In lieu of an abstract, here is a brief excerpt of the content:

How one moves along institutional lines is affected by the other lines that one follows.

—Sara Ahmed, Queer Phenomenology

The politics of remediation in higher education are more evident in public discourse now than ever. Indeed, technological advances and various political initiatives have led to calls for basic writing instruction that adheres to a pedagogy of expediency and linear norms.1 This public discourse encourages writing programming that moves students more efficiently through the composition sequence required at most universities (i.e., without the barriers imposed by remedial course work that may precede traditional composition course work for underprepared students) and with little regard for local circumstances. This particular movement in higher education reveals the continued trajectory of what Gerri McNenny (2011: 3) calls the "ascendancy of a conservative sentiment toward public education." The public propaganda for these models stresses "access" and "completion," but the models themselves are nested in politically conservative meritocratic beliefs in education that privilege standards, efficiency, and mastery based on disciplinary norms and, as suggested in the brief epigraph above, straight "institutional lines." Similar [End Page 1] discussions are taking place at my current institution, as the composition program attempts to negotiate an institutional emphasis on retention and the lack of sustained support typical of programs that serve marginalized students. In our attempts to rethink the ways basic writing is taught at my institution, I am finding it helpful to think about the identity politics at play among the stakeholders in basic writing classes, how theories of geography and space characterize pedagogical spaces, and the ways queer theory provides a particularly useful lens for conceptualizing and disrupting these models.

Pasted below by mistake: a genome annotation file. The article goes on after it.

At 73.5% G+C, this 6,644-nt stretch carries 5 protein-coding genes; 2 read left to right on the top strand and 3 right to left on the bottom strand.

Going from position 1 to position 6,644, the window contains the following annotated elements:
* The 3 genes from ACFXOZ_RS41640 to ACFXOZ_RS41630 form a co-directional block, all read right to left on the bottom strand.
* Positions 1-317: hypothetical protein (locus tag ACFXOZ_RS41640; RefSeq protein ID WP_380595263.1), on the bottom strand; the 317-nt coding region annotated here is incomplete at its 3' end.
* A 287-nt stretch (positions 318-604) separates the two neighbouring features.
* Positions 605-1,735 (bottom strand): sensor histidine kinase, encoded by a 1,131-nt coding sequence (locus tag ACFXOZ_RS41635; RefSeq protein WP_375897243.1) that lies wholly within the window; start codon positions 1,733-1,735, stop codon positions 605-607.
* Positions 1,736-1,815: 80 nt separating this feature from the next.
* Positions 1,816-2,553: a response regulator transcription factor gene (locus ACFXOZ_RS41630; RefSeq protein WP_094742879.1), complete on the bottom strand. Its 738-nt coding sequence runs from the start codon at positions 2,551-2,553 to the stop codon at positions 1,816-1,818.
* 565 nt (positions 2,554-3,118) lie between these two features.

Given the othered status of both students labeled as basic writers and the courses that serve them, I suggest that many students experience basic writing courses as institutional attempts both to identify them as basic writers and, simultaneously, to closet them and separate them from the institution at large. Let me quickly point out that I am not comparing the label of the basic writer to being labeled as queer. And I find it similarly important to note that discussions of the spatiality of the closet as "one that conceals, erases and makes gay people invisible and unknown" are specific to the powerful forces of heteronormativity that have led to violence and hate toward individuals who identify as queer (Brown 2000: 141). Nor am I the first to suggest the ways the closet metaphor applies to binaries some might not consider directly linked to sexuality. Disability studies has made use of the closet metaphor to describe some experiences of "invisible" disabilities, such as learning disabilities and mental illnesses (which can also be associated with "remedial" student populations), as a way to recast a student's lack of preparation as a personal rather than a social or institutional problem (see McRuer 2004, 2006). This said, considering the basic writing classroom via the closet metaphor encourages a contemplation of the basic writing classroom as queerable—as a space that deviates from the traditional institutional lines observed in higher education but also as a space designed to remediate deviant students and allow them to "pass" in the traditional academic setting.

Beginning with this suggestion that students experience the basic writing classroom in terms similar to the metaphorical closet, I wish to begin the process of unpacking our conceptualizations of the basic writing classroom and the basic writer and begin the complicated process of imagining "existing alternatives to hegemonic systems" (Halberstam 2011: 89). Indeed, I want to consider the intellectual and physical spaces our students inhabit by thinking through the ways the closet metaphor applies to traditional basic writing courses and spaces and how we might rethink the studio model of basic writing instruction via queer theory. In this article, I first explore the ways the traditional basic writing classroom functions via the closet metaphor [End Page 2] and how we might queer that space. I then address how supplementary basic writing classroom spaces such as the thirdspace writing studio recommended by Rhonda Grego and Nancy Thompson (2008) provide a physical and theoretical space in...

pdf

Additional Information

ISSN
1533-6255
Print ISSN
1531-4200
Pages
pp. 1-23
Launched on MUSE
2018-01-12
Open Access
No
Back To Top

This website uses cookies to ensure you get the best experience on our website. Without cookies your experience may not be seamless.